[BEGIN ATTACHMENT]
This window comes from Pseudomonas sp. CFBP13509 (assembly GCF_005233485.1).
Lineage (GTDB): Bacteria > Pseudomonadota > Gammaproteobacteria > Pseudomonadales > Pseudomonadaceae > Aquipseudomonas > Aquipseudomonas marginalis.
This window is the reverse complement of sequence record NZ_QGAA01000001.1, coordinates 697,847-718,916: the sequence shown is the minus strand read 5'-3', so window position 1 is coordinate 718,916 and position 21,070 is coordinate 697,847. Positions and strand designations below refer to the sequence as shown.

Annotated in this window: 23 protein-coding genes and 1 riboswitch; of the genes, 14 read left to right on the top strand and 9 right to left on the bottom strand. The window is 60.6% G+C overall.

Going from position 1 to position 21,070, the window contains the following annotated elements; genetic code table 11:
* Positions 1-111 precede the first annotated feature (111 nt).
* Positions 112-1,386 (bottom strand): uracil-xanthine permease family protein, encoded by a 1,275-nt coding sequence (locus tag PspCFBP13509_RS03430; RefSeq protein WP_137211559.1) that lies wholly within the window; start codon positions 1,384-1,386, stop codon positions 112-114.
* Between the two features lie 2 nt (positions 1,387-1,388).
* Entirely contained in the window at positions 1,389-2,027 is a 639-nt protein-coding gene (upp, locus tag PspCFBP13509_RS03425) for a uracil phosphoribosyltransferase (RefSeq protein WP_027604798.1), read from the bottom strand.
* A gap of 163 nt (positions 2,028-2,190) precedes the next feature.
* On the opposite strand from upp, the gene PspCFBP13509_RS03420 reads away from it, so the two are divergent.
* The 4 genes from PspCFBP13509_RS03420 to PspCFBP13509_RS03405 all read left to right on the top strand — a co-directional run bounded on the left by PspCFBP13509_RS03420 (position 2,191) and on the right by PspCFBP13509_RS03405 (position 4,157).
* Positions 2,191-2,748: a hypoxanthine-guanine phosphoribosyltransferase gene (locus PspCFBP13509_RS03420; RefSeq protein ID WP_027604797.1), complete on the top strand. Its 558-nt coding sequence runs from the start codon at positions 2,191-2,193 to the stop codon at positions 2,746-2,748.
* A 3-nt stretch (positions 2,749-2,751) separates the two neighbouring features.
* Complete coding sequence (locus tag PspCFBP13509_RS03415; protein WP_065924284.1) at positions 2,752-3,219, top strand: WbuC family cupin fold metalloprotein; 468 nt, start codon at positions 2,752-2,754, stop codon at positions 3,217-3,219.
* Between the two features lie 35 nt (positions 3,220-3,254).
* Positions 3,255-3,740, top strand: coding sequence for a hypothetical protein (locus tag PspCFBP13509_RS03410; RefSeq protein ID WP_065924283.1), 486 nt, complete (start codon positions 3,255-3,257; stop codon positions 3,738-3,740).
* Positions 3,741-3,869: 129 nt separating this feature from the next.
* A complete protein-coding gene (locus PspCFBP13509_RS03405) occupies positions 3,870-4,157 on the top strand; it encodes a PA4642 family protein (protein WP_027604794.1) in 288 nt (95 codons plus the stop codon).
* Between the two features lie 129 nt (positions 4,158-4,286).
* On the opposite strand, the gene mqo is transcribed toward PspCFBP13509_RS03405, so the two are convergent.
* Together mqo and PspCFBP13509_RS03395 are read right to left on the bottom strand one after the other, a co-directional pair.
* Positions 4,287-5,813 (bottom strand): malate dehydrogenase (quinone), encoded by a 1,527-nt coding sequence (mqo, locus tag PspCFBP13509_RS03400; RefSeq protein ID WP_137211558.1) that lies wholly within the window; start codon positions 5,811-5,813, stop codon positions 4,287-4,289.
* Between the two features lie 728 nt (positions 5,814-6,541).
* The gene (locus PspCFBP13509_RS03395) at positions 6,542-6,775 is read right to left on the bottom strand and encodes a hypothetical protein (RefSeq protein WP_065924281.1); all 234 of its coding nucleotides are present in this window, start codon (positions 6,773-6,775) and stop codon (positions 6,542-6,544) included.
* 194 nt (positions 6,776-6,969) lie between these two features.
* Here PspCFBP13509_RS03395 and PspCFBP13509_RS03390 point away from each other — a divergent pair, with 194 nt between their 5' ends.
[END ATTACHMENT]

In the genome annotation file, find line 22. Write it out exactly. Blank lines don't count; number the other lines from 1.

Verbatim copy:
* Together mqo and PspCFBP13509_RS03395 are read right to left on the bottom strand one after the other, a co-directional pair.